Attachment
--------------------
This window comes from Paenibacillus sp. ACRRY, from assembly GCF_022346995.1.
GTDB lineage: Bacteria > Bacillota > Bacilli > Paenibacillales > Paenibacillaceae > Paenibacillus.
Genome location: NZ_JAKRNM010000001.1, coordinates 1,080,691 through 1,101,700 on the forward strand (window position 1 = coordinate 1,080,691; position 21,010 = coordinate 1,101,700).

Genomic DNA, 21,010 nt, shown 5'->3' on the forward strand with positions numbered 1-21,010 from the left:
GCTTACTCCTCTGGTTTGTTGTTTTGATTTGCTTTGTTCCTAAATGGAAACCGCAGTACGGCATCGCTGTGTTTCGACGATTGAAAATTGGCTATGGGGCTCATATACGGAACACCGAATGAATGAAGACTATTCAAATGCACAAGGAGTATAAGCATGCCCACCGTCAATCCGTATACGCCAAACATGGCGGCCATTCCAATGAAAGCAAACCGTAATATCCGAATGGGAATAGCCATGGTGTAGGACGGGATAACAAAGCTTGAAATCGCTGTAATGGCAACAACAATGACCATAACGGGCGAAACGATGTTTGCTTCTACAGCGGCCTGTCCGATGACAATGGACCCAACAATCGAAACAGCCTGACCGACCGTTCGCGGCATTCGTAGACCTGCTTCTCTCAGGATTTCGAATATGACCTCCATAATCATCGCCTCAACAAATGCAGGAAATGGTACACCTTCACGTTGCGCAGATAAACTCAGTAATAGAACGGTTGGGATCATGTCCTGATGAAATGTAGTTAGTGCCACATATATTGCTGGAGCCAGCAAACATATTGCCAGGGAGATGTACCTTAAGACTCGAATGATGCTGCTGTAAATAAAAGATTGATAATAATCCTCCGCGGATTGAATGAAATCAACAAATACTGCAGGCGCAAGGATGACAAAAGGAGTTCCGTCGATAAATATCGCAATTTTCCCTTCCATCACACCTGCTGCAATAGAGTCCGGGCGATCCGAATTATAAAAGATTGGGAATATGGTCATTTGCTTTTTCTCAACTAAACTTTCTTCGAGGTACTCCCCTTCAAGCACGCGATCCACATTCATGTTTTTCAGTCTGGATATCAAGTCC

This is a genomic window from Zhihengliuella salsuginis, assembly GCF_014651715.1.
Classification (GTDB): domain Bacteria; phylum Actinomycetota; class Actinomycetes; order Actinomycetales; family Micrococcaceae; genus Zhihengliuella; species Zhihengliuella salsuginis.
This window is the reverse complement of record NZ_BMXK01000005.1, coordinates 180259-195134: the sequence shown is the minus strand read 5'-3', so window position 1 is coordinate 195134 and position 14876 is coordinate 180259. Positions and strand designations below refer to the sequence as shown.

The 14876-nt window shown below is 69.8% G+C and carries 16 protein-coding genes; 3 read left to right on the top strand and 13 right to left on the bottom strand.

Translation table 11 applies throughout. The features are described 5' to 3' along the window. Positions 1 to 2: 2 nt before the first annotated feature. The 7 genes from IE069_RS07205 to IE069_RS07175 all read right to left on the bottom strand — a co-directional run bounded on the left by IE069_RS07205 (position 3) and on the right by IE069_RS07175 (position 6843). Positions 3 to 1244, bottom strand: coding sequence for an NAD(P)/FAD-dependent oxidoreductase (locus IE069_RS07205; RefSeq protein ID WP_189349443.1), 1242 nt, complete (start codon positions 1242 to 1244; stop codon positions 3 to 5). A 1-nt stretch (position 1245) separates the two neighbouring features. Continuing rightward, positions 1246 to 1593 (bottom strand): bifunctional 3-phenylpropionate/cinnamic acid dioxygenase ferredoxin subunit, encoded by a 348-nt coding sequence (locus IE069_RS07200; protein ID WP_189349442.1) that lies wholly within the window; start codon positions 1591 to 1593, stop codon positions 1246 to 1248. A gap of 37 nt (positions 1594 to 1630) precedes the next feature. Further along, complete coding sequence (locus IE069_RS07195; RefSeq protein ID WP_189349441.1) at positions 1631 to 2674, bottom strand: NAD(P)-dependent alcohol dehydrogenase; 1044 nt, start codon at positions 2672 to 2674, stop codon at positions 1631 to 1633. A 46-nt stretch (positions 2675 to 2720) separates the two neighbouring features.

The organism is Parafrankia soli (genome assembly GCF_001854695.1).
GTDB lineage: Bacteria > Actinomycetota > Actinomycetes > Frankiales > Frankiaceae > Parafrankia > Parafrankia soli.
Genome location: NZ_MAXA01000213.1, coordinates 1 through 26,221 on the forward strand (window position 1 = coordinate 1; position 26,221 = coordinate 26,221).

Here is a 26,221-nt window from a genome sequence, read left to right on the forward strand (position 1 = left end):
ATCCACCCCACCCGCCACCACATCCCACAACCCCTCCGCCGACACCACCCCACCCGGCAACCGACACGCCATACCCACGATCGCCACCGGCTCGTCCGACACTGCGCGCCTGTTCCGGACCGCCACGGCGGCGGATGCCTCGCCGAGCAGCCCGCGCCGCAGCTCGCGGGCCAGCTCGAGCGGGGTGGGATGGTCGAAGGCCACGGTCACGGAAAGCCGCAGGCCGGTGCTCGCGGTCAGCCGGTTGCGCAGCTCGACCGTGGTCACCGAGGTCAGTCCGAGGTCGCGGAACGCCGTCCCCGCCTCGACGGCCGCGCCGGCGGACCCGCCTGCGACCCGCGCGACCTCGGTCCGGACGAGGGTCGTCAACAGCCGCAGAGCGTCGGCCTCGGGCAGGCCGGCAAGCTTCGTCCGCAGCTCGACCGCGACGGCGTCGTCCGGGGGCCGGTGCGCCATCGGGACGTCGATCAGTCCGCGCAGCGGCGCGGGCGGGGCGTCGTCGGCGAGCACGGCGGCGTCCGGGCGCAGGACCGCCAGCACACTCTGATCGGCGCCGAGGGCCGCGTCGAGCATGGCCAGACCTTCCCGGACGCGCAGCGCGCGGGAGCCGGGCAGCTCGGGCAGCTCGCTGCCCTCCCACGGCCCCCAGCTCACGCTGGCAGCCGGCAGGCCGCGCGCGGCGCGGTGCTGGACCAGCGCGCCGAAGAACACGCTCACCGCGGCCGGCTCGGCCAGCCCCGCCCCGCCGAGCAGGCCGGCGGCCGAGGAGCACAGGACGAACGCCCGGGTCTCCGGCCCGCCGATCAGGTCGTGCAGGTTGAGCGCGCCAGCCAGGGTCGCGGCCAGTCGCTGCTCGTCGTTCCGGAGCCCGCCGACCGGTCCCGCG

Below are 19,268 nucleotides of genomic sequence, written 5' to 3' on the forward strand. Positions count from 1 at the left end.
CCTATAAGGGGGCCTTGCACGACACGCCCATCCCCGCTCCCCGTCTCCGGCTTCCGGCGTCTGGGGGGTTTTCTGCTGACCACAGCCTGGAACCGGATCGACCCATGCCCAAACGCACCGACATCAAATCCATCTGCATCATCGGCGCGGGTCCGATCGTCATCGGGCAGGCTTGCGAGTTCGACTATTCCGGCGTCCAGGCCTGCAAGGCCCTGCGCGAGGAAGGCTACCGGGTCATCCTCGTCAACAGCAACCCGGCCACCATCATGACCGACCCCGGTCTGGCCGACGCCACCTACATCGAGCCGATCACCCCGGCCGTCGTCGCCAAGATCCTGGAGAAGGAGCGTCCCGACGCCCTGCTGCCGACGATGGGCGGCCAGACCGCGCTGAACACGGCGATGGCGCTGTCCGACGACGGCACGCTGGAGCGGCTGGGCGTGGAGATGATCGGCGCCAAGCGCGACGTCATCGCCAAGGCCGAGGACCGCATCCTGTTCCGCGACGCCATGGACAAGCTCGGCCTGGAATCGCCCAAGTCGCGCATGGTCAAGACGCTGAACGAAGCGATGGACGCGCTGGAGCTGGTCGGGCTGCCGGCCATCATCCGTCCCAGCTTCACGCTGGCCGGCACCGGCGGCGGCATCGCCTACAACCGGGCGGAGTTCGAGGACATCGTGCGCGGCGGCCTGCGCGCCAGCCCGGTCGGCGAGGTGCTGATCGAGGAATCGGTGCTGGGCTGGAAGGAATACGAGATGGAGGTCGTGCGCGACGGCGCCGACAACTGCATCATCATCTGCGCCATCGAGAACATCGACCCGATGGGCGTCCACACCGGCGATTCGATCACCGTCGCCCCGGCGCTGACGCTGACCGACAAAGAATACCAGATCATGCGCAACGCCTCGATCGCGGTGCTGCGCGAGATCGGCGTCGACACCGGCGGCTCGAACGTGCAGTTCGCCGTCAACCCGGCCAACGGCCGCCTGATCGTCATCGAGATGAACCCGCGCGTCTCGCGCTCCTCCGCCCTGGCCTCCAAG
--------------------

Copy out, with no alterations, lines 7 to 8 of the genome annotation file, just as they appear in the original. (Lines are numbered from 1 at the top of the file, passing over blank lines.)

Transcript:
Classification (GTDB): domain Bacteria; phylum Actinomycetota; class Actinomycetes; order Actinomycetales; family Micrococcaceae; genus Zhihengliuella; species Zhihengliuella salsuginis.
This window is the reverse complement of record NZ_BMXK01000005.1, coordinates 180259-195134: the sequence shown is the minus strand read 5'-3', so window position 1 is coordinate 195134 and position 14876 is coordinate 180259. Positions and strand designations below refer to the sequence as shown.